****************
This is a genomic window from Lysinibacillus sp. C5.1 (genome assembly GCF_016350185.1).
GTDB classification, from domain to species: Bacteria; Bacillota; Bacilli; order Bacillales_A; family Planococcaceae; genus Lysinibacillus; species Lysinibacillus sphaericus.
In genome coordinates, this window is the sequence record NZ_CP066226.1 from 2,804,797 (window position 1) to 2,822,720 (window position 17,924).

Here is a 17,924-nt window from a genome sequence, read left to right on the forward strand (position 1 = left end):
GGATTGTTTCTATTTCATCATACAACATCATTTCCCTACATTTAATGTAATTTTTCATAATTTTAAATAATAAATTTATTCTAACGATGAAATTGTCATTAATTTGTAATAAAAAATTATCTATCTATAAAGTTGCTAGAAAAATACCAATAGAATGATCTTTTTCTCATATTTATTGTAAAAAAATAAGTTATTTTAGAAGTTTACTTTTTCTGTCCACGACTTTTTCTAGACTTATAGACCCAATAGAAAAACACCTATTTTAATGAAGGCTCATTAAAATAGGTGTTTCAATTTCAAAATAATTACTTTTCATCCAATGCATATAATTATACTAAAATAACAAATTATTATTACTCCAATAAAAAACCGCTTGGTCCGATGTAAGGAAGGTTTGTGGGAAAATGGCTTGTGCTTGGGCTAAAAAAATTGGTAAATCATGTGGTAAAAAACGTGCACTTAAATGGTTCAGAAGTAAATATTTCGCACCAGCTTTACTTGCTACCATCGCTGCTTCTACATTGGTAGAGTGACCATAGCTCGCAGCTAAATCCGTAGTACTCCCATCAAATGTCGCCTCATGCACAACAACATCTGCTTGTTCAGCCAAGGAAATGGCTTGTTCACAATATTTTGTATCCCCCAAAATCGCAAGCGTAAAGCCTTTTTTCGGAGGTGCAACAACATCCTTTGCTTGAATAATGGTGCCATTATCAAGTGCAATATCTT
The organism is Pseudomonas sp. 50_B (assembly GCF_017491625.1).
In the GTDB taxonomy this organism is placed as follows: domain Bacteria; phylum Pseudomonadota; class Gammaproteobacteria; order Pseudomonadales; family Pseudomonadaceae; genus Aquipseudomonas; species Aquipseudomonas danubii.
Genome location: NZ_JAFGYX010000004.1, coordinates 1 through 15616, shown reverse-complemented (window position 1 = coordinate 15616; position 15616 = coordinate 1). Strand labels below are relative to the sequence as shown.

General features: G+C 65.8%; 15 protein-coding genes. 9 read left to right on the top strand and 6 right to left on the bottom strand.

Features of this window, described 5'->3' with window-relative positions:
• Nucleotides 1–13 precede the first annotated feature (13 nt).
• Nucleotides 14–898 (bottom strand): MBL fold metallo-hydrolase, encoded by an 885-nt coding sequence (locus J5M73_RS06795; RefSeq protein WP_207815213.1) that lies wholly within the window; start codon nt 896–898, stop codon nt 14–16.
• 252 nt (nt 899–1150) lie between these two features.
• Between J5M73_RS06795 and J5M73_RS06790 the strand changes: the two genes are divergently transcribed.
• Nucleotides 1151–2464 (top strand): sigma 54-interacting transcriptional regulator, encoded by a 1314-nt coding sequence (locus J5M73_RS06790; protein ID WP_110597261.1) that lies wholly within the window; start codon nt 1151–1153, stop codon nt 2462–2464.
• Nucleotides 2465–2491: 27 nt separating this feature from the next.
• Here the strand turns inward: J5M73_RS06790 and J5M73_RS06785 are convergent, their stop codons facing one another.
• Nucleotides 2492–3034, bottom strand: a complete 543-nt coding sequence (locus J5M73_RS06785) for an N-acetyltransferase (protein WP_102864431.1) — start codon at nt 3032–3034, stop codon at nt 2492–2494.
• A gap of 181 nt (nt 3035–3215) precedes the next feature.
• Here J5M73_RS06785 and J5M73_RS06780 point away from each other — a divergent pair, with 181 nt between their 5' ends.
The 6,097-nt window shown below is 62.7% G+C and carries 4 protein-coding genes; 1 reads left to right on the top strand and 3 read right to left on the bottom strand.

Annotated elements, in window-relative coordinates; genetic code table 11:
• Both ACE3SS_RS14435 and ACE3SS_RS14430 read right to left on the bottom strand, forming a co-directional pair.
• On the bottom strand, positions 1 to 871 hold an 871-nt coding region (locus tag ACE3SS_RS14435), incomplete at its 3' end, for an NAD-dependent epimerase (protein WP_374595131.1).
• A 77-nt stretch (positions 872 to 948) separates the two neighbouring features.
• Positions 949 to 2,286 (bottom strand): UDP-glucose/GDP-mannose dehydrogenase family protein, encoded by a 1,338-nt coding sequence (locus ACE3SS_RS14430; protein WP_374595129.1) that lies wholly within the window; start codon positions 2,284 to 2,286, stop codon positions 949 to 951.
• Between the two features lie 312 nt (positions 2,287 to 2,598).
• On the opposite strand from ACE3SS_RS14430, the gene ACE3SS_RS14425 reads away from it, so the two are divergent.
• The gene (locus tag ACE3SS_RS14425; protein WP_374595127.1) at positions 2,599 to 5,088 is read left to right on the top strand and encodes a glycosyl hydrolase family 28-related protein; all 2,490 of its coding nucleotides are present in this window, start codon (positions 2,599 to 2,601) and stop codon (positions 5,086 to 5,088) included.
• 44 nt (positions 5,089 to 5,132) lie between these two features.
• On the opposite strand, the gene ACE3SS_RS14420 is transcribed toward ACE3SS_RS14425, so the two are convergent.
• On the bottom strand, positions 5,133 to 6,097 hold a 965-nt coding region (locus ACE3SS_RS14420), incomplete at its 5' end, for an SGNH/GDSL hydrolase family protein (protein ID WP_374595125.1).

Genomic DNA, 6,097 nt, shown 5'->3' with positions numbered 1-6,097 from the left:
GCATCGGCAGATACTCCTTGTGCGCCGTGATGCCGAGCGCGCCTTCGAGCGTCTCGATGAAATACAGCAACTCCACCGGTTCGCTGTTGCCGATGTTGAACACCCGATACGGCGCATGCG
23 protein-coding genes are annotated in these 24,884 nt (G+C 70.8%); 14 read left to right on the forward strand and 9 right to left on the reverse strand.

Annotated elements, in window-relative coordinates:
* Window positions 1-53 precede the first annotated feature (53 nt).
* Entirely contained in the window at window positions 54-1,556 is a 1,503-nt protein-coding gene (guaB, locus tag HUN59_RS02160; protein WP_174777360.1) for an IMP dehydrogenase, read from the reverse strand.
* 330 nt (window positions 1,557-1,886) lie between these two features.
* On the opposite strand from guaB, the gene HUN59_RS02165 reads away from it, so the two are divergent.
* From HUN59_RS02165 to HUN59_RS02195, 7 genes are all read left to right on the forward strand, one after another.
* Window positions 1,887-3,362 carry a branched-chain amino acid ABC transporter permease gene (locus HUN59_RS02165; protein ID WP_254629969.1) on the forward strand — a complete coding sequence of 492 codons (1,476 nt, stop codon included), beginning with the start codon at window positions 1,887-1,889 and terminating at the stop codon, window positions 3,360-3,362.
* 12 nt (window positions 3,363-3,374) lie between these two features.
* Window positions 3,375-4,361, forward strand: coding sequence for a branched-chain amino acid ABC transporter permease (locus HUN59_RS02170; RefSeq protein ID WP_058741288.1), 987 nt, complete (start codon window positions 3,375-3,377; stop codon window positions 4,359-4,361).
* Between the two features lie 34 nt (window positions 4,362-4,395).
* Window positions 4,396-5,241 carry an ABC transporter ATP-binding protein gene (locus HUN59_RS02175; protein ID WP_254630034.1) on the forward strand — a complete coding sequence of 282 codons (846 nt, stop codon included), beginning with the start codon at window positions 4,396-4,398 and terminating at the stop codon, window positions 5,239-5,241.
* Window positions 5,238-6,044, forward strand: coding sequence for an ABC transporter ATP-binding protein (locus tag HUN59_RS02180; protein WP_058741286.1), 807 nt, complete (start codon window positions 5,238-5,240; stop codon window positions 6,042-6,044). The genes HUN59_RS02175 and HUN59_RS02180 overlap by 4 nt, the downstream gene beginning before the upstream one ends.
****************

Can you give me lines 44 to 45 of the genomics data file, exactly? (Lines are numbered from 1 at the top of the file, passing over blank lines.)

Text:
* Window positions 3,375-4,361, forward strand: coding sequence for a branched-chain amino acid ABC transporter permease (locus HUN59_RS02170; RefSeq protein ID WP_058741288.1), 987 nt, complete (start codon window positions 3,375-3,377; stop codon window positions 4,359-4,361).
* Between the two features lie 34 nt (window positions 4,362-4,395).